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News from a wargamer with a special interest in the military history of the Balkans. It mainly covers my current reading and wargaming projects. For more detail you can visit the web sites I edit - Balkan Military History and Glasgow & District Wargaming Society. Or follow me on Twitter @Balkan_Dave
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Sunday 2 April 2023

A People's History of the Cold War

 This is Colin Turbett's new book that seeks to give us a new angle on the Cold War, focusing on the stories of the people who were impacted by the events of the period. This is a refreshing change from the political diatribes, from left and right, that tend to dominate the historiography. Colin helpfully looks at many of the books of the period highlighting just how biased much of the writing was, sadly sometimes from authors whose work is widely admired today. Interpretation bias has always figured in the political dialogue between contending parties but is questionable when presented as academic objectivity.

Being of a similar age to the author, I felt a warm glow of nostalgia when reading the introduction. As a child in Liverpool, the Beatles song, Back in the USSR, was one of my first record purchases (we will pass on Never Mind a Crocodile!). However, unlike Colin, my radio listening never got quite as far as Radio Tirana with its distinctive call sign, the voice of besieged (i.e. no friends). 

He reminds us how large the UK armed forces were in the 1950s. National Service was still going, and over half a million troops were still in the Army. The Royal Navy still had 200 fighting ships and submarines in 1960. Although depleted from their wartime heights, the armed forces still played a major societal role. In my day job, I have recently written a paper for a client on defence procurement, and even I was surprised at how small our current armed forces have shrunk in comparison.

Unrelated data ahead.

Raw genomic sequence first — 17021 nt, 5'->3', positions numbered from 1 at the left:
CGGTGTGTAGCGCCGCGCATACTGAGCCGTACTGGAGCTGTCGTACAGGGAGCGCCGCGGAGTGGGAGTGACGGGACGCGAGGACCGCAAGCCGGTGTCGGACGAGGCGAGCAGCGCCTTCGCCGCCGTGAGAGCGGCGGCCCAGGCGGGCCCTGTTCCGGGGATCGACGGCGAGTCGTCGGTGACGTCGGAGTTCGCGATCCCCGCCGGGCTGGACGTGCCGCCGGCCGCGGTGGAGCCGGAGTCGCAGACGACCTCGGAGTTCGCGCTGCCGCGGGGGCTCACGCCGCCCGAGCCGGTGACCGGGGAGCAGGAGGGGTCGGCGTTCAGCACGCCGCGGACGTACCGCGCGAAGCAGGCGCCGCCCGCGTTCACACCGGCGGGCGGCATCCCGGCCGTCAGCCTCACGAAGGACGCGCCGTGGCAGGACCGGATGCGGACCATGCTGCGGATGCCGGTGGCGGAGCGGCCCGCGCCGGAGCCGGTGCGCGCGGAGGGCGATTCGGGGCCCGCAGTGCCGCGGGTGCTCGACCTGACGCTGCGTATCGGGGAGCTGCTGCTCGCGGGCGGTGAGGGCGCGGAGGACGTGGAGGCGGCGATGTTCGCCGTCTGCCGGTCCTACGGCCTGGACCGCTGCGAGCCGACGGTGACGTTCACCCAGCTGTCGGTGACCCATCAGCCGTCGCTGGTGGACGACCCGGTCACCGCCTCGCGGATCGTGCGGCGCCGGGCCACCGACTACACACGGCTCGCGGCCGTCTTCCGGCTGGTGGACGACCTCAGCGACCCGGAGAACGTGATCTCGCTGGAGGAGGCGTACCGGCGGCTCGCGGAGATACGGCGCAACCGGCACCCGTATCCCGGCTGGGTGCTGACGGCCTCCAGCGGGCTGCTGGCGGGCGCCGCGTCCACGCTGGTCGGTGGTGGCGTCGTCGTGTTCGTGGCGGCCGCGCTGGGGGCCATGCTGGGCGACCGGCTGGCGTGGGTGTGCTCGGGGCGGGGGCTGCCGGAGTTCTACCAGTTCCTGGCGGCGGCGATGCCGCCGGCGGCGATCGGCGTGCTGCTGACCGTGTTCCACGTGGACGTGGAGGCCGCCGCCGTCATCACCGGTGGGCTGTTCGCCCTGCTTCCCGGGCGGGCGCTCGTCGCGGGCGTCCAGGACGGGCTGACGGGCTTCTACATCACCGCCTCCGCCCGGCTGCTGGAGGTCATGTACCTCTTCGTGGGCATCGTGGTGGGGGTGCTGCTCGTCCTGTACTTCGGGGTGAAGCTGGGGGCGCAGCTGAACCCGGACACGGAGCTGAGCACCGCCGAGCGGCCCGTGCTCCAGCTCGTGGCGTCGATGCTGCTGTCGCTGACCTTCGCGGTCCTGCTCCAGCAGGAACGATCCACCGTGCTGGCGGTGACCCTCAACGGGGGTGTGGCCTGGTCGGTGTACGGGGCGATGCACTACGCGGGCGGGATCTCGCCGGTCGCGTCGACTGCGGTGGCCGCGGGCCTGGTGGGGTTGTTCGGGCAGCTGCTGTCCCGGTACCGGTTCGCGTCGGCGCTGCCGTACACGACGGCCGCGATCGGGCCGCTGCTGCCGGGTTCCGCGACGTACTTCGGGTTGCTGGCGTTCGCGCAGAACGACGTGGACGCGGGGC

It is often argued that the nuclear deterrent resulted in proxy wars across the globe. However, as Colin highlights, such conflicts have continued since the fall of the Soviet Union, suggesting they were never perhaps about the Cold War in the first place but about the aspirations of local people versus global interest.

After the introduction, we are presented with a history of the Cold War from its post-war beginnings, which builds on one of the author's earlier works, The Anglo-Soviet Alliance: Comrades and Allies during WW2. There were many Allied plans on what to do with Germany after WW2, and it wasn't the Soviet Union that argued for dividing it. The iron curtain certainly did come down, but the Soviet threat was limited by the need to rebuild the country after the Nazi devastation. The Soviets under Stalin had
long abandoned ideas about spreading revolution in favour of consolidating their power at home. While there was dissent in the West and the Soviet Union, it was limited. The exception was opposition to the Vietnam War in the west and the Hungarian uprising and Prague Spring in eastern Europe.